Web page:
Gabe Pastores

Gabe Pastores

Gabe Pastores is a different kind of strong now.

Gabe was a muscular, burly guy known for hauling concrete blocks, working hard, and playing with his grandkids. “I was a busy body,” he says. “I miss that.” A fit 56-year-old with no underlying health conditions, Gabe contracted COVID in November.

Six months later, he’s still recovering.

“It was a monster that came out of nowhere,” Gabe says. “I’m still frightened for my life. I don’t know where it’s going with this lung damage. That’s what this disease did to me: It took my lungs.”

Gabe spent 9 weeks in ICU on a ventilator . . . including 4 weeks on an ECMO heart/lung bypass machine, because his lungs were too full of COVID pneumonia – radiologists call it “ground glass” – to get oxygen into his body. (Patients who need an ECMO machine usually need it for only a few hours or days.) He was on slow-drip dialysis to save his kidneys. After ICU, he spent 5+ weeks in a rehabilitation center. Now, Gabe gets nursing care, physical therapy and occupational therapy at home. He’s on oxygen all the time.

“This is going to be the hardest part: getting better,” Gabe says.

Gabe is strong in spirit and determination. He is weak in his lungs, his muscles, his stamina. His therapy goals? To get up and walk. To sit up straight. “I can get in and out of the house now,” he says. “I get to sit outside finally.” His wife Cindi nods: “You’ve made a ton of improvement.”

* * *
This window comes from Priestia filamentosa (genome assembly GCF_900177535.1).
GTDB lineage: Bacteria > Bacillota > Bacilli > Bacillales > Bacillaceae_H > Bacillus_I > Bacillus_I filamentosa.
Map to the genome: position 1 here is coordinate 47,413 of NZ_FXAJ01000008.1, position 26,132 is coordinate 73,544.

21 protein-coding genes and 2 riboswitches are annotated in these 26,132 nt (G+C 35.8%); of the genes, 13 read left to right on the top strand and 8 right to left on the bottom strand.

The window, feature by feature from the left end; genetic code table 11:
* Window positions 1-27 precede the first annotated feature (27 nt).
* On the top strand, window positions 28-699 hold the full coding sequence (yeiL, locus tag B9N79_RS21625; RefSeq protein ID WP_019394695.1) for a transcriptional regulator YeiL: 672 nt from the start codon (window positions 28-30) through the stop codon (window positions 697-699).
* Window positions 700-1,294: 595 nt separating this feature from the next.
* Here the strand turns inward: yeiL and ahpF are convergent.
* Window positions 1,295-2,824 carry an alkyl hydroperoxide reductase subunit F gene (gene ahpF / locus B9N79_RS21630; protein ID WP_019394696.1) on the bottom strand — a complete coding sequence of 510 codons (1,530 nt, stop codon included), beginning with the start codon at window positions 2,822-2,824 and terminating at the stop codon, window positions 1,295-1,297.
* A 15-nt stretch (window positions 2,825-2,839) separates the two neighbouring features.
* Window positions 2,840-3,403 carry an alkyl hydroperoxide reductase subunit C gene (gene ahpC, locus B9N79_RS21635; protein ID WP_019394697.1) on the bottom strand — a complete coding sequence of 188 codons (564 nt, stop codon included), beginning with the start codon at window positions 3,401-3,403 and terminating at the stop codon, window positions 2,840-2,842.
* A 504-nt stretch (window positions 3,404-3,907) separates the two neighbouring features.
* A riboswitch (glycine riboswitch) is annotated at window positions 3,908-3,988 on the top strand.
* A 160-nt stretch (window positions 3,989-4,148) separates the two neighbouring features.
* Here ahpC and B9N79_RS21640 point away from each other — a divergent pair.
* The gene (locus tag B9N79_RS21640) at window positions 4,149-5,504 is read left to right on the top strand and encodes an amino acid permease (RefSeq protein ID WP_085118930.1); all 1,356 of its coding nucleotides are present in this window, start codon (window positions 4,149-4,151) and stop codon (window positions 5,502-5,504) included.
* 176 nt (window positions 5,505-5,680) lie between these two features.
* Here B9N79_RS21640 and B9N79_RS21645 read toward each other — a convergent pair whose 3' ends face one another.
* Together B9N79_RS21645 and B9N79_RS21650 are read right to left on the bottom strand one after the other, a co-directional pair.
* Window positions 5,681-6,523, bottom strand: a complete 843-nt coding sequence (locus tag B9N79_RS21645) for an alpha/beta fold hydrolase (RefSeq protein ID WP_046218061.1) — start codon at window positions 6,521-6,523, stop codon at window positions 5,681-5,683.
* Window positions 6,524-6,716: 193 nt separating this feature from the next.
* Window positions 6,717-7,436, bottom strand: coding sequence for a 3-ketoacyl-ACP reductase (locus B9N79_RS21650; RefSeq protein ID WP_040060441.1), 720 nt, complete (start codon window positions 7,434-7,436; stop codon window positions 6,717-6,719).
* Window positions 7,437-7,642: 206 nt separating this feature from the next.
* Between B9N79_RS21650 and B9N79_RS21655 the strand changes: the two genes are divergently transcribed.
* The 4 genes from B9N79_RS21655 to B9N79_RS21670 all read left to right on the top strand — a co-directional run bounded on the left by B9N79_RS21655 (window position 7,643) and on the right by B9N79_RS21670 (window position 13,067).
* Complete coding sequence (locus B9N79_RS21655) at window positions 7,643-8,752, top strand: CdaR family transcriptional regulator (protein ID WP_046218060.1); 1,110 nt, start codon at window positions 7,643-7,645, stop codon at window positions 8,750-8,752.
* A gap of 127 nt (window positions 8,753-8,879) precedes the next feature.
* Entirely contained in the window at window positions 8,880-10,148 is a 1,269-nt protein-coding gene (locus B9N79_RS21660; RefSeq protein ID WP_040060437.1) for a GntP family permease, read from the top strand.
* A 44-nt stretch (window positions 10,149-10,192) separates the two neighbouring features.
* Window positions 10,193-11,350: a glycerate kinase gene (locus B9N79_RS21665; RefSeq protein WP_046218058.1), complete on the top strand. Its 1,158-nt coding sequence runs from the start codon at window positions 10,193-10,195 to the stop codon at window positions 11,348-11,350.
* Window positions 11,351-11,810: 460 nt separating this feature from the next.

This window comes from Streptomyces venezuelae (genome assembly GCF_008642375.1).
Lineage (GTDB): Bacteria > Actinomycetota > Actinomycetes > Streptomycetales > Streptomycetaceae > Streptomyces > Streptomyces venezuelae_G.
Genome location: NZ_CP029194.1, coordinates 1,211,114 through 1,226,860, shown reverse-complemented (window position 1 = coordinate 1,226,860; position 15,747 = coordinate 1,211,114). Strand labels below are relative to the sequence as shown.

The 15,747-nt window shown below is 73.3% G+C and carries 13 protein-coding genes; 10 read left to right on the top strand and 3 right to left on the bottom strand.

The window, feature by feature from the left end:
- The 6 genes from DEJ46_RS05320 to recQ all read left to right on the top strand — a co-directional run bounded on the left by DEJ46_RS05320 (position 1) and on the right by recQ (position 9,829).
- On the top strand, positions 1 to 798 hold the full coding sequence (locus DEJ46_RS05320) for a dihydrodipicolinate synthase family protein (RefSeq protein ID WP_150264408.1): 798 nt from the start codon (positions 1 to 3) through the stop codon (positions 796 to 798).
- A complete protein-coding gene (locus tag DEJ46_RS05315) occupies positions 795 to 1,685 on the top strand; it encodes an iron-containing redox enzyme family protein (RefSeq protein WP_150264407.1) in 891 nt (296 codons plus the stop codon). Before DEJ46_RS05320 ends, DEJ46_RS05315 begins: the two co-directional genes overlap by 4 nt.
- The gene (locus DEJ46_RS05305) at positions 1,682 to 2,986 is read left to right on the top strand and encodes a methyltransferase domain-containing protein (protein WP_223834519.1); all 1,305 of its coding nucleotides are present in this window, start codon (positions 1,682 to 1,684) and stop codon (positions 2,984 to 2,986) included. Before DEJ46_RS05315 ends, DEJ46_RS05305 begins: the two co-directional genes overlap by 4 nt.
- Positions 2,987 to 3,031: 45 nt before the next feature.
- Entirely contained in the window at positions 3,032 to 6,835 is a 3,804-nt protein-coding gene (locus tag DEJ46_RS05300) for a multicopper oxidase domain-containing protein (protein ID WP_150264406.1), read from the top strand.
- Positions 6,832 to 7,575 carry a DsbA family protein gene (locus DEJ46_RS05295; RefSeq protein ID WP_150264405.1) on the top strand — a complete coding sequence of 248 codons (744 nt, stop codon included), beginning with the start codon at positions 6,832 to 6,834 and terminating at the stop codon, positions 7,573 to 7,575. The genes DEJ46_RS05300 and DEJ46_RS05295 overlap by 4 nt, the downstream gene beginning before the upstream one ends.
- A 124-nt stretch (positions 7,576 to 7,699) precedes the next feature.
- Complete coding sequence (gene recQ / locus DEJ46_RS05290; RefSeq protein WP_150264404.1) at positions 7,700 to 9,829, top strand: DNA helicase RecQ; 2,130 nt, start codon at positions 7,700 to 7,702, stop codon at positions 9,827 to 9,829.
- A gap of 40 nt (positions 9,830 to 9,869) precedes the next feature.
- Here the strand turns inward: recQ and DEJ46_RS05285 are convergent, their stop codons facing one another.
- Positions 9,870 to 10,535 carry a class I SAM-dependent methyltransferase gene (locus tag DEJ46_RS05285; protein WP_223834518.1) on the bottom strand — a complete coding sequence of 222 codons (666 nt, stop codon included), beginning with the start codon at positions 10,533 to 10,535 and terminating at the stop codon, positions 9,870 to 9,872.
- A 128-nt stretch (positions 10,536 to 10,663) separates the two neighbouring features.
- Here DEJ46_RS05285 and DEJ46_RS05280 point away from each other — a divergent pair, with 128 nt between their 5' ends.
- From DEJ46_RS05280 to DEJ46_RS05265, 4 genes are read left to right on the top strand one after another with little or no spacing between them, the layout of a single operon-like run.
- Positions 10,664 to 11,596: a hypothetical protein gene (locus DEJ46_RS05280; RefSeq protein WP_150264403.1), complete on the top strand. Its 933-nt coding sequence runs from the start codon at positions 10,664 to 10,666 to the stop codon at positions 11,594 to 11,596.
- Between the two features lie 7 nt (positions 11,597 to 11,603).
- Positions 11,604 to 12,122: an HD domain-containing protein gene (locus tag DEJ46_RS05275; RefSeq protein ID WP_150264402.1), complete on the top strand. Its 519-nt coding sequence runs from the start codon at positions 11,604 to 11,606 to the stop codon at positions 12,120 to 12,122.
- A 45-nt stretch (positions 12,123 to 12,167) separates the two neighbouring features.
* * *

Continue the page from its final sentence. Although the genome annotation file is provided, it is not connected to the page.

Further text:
Gabe used to make breakfast every morning. Now it’s a victory to fry a single egg. “I just really miss cooking. I miss doing the yard work, I really do. I miss walking my dog,” Gabe tears up. “I miss it a lot.”

Gabe wants people to understand that “this sickness just comes in. Someone at work had it, and I said ‘hi’ to the guy from six feet away and I got it,” Gabe says. “I was so careful at work, wearing a mask and always washing my hands. I was healthy, and it almost did me in.”

Gabe was planning to tell his boss that he wanted to stop work for two weeks when COVID cases were spiking last fall “because I was jeopardizing my wife, my dad and my daughter. I was going to tell him, whether you fire me or not, I’m going to take some time off until this calms down, but I was too late.”

The whole family got COVID: Gabe’s 96-year-old father, their daughter, and Cindi – who has multiple sclerosis that puts her at high risk of severe illness.

“It’s so hard when you hear people say, ‘This disease isn’t that bad, it’s just like the flu’ and for people to just nonchalantly be so careless with other people’s lives when they don’t understand how devastating this can be,” Cindi says.

“I know a lot of people who totally changed their tune about wearing masks after hearing Gabe’s story. They had no idea what a person could go through,” she adds. “Do people really want to risk their own lungs and their heart because they don’t want to wear a mask?”

Gabe and Cindi will get vaccinated when they can. Gabe must wait until his system is clear of drugs used for his COVID treatment; Cindi must balance vaccination with her MS care, since side effects might make her MS flare up.

“If Gabe hadn’t gotten sick, I’d probably be on the fence about getting vaccinated,” Cindi says. “I don’t like the idea of our country saying, ‘You have to do this, or you can’t do that.’ But this disease affects us all. I’m not on the fence anymore. I almost lost him. It’s just not worth it.”

For now, Gabe’s strong spirit keeps him going. “I will press on. I will drive again. I will work in the yard again. I will cook again. I will walk my dog again,” he vows.

“Ain’t nothing going to keep me down.”